I want the DPS to get better. I am willing to pay higher taxes if that's what it takes. But as long as DPS is royally screwed up, I will look out after my kid by keeping him out of it.
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madfloridian Donating Member (1000+ posts) Send PM | Profile | Ignore Wed Jun-30-10 10:21 PM
Response to Reply #23
25. You put a whole big bunch of words in my mouth that I did not say.
Edited on Wed Jun-30-10 10:56 PM by madfloridian
You most certainly may send your kid wherever you wish. That is your right. In fact, in Florida if you want to put your kid in a private religious school like the one that fired a teacher for having pre-marital sex....you can do that. That school gets voucher money.

And the corporate tax credit that pays for it will take 31 million in taxes from public schools next year alone.

So instead of fixing the schools, providing more resources to the public schools...they are taking resources away and giving them to private schools.

I defend your right to send your kid wherever, but I defend my right to defend public education.
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proud2BlibKansan Donating Member (1000+ posts) Send PM | Profile | Ignore Thu Jul-01-10 06:43 AM
Response to Reply #23
30. Parents who can move to the suburbs for many reasons other than the schools
Let's be honest here. Parents and those who can afford to live elsewhere do so because of crime, economics and availability of services. And those factors along with the declining population cause the schools to suffer. It's completely dishonest to blame the schools when families move out of urban areas.
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LuckyTheDog Donating Member (1000+ posts) Send PM | Profile | Ignore Thu Jul-01-10 08:40 AM
Response to Reply #30
31. You misunderstand
I do not blame the schools (entirely) for families moving out of urban areas. But in our case, being forced into DPS would force us out of the city. We can and do tolerate every other "downside" of living in Detroit (high insurance rates and property taxes, crime, poor city services, etc.) in order to experience what I think is the considerable upside of urban living. And we do so because of our deep love of the city. However, I don't want my idealism about Detroit to actually become a detriment to my child's future.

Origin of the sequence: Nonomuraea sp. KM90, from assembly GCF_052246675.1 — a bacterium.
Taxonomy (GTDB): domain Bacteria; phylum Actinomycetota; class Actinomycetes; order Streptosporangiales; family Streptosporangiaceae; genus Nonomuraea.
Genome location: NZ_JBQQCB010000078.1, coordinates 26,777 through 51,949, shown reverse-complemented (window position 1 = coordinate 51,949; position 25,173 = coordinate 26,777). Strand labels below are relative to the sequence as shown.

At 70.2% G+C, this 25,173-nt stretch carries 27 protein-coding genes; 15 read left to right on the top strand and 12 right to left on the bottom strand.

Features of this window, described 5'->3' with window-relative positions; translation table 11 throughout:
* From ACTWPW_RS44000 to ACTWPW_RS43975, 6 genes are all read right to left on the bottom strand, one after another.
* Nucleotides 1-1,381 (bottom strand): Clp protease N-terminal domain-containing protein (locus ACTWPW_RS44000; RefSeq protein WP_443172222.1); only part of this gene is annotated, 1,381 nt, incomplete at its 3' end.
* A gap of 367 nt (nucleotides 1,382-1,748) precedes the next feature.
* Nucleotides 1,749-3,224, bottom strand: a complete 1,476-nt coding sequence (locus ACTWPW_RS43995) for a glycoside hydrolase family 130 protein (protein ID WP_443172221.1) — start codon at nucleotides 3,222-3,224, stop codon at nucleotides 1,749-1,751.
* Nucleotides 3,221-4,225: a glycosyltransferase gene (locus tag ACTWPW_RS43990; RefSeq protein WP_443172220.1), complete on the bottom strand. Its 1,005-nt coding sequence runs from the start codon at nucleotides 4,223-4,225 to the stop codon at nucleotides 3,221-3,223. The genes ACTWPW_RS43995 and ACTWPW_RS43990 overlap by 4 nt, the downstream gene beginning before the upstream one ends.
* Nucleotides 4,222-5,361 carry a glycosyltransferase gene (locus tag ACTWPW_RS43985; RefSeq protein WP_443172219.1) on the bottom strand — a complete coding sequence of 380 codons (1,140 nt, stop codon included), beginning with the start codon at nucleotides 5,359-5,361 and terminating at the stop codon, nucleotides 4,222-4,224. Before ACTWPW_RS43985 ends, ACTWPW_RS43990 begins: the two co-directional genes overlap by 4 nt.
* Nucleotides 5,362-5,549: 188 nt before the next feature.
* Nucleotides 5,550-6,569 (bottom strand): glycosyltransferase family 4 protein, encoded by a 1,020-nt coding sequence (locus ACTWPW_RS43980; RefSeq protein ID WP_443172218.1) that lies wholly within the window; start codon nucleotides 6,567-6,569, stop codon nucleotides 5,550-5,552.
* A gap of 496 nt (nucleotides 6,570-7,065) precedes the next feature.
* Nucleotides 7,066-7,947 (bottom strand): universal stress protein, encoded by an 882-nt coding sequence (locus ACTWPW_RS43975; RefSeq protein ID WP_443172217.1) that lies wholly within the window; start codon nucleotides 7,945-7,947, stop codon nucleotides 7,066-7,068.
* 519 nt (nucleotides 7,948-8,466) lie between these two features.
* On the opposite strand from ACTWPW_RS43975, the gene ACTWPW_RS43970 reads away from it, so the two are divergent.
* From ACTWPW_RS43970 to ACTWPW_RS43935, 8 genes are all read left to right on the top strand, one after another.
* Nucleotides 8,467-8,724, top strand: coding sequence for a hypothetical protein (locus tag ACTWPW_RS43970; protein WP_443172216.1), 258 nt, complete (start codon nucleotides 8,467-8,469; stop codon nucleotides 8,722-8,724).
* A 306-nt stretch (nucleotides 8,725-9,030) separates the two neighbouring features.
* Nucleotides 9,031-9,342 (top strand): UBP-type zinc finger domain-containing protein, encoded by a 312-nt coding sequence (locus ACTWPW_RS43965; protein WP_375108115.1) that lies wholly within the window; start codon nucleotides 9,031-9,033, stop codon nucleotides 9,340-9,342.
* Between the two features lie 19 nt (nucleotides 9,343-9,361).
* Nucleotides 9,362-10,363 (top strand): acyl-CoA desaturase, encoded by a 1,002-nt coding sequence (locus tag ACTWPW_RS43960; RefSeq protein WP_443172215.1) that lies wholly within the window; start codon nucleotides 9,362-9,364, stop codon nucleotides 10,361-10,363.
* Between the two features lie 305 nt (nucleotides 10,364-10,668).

The charter school we use has done amazing things for my son. It was a really good fit for him. If it went away, I am not sure what we could do but move to the 'burbs.
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proud2BlibKansan Donating Member (1000+ posts) Send PM | Profile | Ignore Thu Jul-01-10 10:14 AM
Response to Reply #31
33. Bottom line - charters are taking resources that should/would go to traditional public schools
which ensures failure.

As a 3 decade veteran of urban Ed I also refuse to accept the argument of 'but the schools were failing' as a justification for funding charters. Another bottom line - urban schools have NEVER been adequately funded. Not during my tenure. And if you consistently underfund schools as we have done then of course they will fail. If we also continue to fail to address poverty, crime, the absence of parents (both physically and emotionally) then none of our urban schools, not even the charters, will have longterm success.That success requires resources we have yet to see and a commitment and energy level that is not yet evident.
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LuckyTheDog Donating Member (1000+ posts) Send PM | Profile | Ignore Thu Jul-01-10 10:59 AM
Response to Reply #33
36. If only funding was the only problem
In the Detroit Public Schools, we have a situation where folks were ripping the system off to the tune of millions of dollars per year. Plus, we just got rid of a functionally illiterate school board president who had a habit of jerking off during staff meetings.

The way I see it, the DPS many years away from fixing itself. In the meantime, my kid has only one childhood.

However, you are 100% right when you say this: "If we also continue to fail to address poverty, crime, the absence of parents (both physically and emotionally) then none of our urban schools, not even the charters, will have longterm success.That success requires resources we have yet to see and a commitment and energy level that is not yet evident."
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Starry Messenger Donating Member (1000+ posts) Send PM | Profile | Ignore Wed Jun-30-10 08:04 PM
Response to Original message
19. k & r
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flyarm Donating Member (1000+ posts) Send PM | Profile | Ignore Wed Jun-30-10 09:33 PM
Response to Original message
22. K&R thanks for posting..I was discussing this with a teacher tonight that is disgusted!! eom
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madfloridian Donating Member (1000+ posts) Send PM | Profile | Ignore Thu Jul-01-10 11:32 AM
Response to Reply #22
37. Teachers are just waking up to what is happening.
At least the ones in our area.
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Odin2005 Donating Member (1000+ posts) Send PM | Profile | Ignore Wed Jun-30-10 10:05 PM
Response to Original message
24. K&R
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Dinger Donating Member (1000+ posts) Send PM | Profile | Ignore Wed Jun-30-10 10:39 PM
Response to Original message
27. Kick & Rec #34 From Me
:) Gates is creepy.
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Festivito Donating Member (1000+ posts) Send PM | Profile | Ignore Thu Jul-01-10 05:56 AM